Photo Credit: Cracked Blog
Photo Credit: Cracked Blog

(I think I will have a whole separate blog on this theme later, because the rural-urban divide (as well as the indigenous-ruling class divide) is also very real and apparent in my work here.)

So what do we do now?

  1. Grieve, process it, and support each other in our various ways of dealing. Maybe this sounds a little ridiculous, but it’s true that this has really hurt and scared a lot of people, and everyone has their own way of reacting to stress. We have to support each other and try to encourage positive and peaceful ways of accepting the outcome and getting through this.
  2. Accept the reality of it. For me, watching Hillary’s concession speech was helpful.  Also I’m reminding myself there will always be different opinions that we will never agree with. There will always be those people that will never change no matter what we do, that will never choose peace, but we share this world with them too. But people are dynamic beings, and we are always learning and growing, each of us in a different phase of life, dealing with different challenges in our lives. I think it is important to respect and accept wholeheartedly the place where everyone is at this moment of their life, but without losing hope that each person can grow closer to a place of peace.
  3. Unite and start working together on those issues that put us where we are. I think everyone will have a different take on this and will choose to work on different aspects of it.

For me the most important thing we can do is recognize that while we have made a lot of social progress in the last few decades, we still have a long way to go and more work to do. Not everyone will always share our same values, and arguing with people about why our values are important won’t change America. But what I think we do lack is more effort reaching outside of our normal social circles and comfort zones, in the spirit of love and respect.

So if you know any stories  of people stepping outside their social circle to connect with someone different from them, or working outside their social circle to be an ally and better the lives of people very different from them, please share it here. I will also be on the look out and share what I find, and I will leave you with this story of creative connecting from a year ago:

And in my next post, I’ll share some of the training from Peace Corps that I think is super applicable to help in moving forward.

 

What the…am I doing?

Why did I leave my home country, my family, my friends, and career/dream job as an environmental and sustainability consultant and engineer in Washington, DC, to serve in the Peace Corps?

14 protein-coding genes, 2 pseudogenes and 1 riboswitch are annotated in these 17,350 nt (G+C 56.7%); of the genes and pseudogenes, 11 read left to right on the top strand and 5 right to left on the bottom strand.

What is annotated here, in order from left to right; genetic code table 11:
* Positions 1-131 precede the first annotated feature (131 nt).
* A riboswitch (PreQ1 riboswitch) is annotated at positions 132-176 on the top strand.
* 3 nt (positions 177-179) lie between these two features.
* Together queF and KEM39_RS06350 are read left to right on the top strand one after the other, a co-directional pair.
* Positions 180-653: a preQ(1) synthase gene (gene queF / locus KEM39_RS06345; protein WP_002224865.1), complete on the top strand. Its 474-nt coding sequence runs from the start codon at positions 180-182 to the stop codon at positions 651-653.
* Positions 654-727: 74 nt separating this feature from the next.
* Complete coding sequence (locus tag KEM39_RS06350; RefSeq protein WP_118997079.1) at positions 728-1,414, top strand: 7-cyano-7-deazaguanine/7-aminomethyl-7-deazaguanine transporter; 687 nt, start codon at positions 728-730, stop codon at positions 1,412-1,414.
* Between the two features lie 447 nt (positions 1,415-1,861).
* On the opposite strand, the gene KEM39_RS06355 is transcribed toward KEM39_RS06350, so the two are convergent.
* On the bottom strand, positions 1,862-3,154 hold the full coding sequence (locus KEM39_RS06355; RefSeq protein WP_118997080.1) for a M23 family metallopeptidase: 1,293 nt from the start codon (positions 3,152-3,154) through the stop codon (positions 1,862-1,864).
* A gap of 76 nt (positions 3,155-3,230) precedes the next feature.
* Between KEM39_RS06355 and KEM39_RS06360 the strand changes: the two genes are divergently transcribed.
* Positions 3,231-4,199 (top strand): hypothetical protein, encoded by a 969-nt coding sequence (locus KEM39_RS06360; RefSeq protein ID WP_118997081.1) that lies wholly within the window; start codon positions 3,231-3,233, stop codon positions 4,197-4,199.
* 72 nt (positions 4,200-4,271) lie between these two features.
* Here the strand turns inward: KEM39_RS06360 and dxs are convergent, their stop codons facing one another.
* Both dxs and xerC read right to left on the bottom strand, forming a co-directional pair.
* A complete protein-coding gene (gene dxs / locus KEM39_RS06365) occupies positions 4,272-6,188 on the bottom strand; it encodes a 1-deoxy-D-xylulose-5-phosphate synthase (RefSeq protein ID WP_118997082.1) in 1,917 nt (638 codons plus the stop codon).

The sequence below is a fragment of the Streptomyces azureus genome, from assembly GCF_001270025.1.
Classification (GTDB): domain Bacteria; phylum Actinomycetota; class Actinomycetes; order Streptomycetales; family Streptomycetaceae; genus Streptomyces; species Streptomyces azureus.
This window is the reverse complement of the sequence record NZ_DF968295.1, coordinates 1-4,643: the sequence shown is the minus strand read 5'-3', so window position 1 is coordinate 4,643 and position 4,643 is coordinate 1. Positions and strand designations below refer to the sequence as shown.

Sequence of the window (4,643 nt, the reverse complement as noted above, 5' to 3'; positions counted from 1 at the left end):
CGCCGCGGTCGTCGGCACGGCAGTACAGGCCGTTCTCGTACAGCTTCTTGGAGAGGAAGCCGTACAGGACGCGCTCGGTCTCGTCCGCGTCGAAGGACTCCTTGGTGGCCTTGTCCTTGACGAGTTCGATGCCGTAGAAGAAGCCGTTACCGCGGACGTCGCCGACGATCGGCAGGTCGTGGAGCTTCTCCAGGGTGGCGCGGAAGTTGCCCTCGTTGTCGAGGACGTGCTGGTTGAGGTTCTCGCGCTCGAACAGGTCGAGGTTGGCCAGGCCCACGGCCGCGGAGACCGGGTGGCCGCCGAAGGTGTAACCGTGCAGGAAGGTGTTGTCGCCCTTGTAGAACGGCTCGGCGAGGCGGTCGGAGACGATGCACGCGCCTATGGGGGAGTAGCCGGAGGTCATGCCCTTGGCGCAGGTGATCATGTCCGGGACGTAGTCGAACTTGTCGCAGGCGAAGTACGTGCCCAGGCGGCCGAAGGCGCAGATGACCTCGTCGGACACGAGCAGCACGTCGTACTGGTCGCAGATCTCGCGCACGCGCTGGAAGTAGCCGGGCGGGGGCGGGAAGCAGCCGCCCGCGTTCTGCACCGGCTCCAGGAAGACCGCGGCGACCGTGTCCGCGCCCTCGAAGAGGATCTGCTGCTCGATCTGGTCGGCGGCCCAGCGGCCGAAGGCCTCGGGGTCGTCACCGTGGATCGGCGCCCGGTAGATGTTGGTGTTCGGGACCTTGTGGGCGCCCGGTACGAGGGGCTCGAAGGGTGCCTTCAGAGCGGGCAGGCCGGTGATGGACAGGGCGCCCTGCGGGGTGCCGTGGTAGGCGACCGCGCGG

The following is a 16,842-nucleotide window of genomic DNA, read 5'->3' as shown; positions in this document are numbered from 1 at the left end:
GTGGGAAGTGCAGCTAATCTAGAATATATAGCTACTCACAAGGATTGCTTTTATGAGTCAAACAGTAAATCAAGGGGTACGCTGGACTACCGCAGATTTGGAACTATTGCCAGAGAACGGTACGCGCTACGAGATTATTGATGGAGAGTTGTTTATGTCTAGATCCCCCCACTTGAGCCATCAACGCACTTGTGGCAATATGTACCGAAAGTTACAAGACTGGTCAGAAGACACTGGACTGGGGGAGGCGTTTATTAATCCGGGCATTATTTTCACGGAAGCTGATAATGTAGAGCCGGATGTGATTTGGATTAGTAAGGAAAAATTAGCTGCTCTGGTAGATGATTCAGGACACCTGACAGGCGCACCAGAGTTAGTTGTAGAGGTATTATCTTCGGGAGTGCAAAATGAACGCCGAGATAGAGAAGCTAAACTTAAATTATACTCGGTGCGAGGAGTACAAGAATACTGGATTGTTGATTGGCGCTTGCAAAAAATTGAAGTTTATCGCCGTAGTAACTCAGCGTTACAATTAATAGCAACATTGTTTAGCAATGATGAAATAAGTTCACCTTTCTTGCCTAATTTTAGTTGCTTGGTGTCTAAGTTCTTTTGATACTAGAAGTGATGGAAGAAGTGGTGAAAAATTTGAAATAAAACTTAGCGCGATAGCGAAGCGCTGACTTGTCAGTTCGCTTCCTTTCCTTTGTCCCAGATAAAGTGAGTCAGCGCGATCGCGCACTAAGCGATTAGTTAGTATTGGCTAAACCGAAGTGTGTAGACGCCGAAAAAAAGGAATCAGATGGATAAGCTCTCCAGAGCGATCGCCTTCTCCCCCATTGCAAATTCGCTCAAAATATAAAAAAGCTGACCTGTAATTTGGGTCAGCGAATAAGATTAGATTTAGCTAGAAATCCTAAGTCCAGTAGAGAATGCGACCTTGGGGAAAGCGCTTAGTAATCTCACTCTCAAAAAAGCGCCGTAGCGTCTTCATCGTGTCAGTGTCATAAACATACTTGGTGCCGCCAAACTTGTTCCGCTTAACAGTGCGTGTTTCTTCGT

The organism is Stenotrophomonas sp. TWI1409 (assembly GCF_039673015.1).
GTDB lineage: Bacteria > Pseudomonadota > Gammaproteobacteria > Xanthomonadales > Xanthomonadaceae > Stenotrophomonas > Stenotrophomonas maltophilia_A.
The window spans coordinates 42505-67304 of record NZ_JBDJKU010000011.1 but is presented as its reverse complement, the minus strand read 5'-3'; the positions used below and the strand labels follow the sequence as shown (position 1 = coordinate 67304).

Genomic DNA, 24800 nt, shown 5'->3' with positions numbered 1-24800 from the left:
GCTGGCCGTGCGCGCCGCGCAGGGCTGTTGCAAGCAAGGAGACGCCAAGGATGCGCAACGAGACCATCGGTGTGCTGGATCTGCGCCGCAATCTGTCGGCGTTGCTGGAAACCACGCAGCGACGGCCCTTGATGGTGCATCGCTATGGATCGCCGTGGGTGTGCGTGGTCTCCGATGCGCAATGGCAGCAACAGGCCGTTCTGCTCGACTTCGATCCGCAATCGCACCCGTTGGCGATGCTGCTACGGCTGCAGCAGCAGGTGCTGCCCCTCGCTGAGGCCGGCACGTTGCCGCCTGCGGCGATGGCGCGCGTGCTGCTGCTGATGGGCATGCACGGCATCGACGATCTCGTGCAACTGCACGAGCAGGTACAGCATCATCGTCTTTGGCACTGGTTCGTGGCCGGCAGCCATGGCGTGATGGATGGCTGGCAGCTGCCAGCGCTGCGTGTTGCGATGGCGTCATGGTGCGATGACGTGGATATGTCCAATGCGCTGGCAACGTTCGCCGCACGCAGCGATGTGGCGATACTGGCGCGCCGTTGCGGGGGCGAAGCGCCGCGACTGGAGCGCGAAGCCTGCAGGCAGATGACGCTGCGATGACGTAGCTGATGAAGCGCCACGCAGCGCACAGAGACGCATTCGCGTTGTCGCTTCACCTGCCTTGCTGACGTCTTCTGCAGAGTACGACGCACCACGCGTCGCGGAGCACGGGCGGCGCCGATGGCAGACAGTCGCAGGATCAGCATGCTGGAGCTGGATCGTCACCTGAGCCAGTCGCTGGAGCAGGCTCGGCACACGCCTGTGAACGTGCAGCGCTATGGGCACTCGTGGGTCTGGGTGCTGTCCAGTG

pc-logo

“Why not?”
No seriously, I’m not just being a smart ass…there are actually so many reasons I chose to embark on this adventure, it is tough to know where to even begin. So I will start with my childhood…

I have wanted to serve in Peace Corps my whole life – ever since I learned about the concept of Peace Corps, I knew that was something I wanted to do. (I think I first learned about it from Mary Quijano, my high school best friend’s mom who was a Peace Corps volunteer in Honduras.) And as I heard more about it throughout my life – reading about my friend Toni’s experience in Bulgaria while she served there, meeting Peace Corps volunteers working in El Salvador and Cameroon, and meeting so many great Returned Peace Corps Volunteers in DC, I only grew to respect the program more, and my desire to serve only grew. So it was never a question of, “Should I do this”, but rather, “When should I do this?”

Here’s a little tidbit about the Peace Corps that explains it well.

But, to be clear, everyone in Peace Corps has their own unique reasons to serve, and the reasons vary greatly. Probably the only reason not included is the desire to make a lot of money, (although it is a good resume-builder so that maybe in the future one could make a good salary.) But they call us volunteers for a reason – we don’t get a salary, we get a stipend that allows us to live comfortably in the towns where we live – we have food, shelter, means of communication, and a little extra spending money every month. We are not putting money towards our retirement plans during these two years, but we are instead investing in personal growth, relationships, and life experiences that will never be impacted by the stock market, and will enrich us throughout the rest of our lives in a way that money can’t buy and words can’t explain.

But as I said, everyone has their own unique reasons to serve, and I will try to explain some of my reasons throughout my future posts.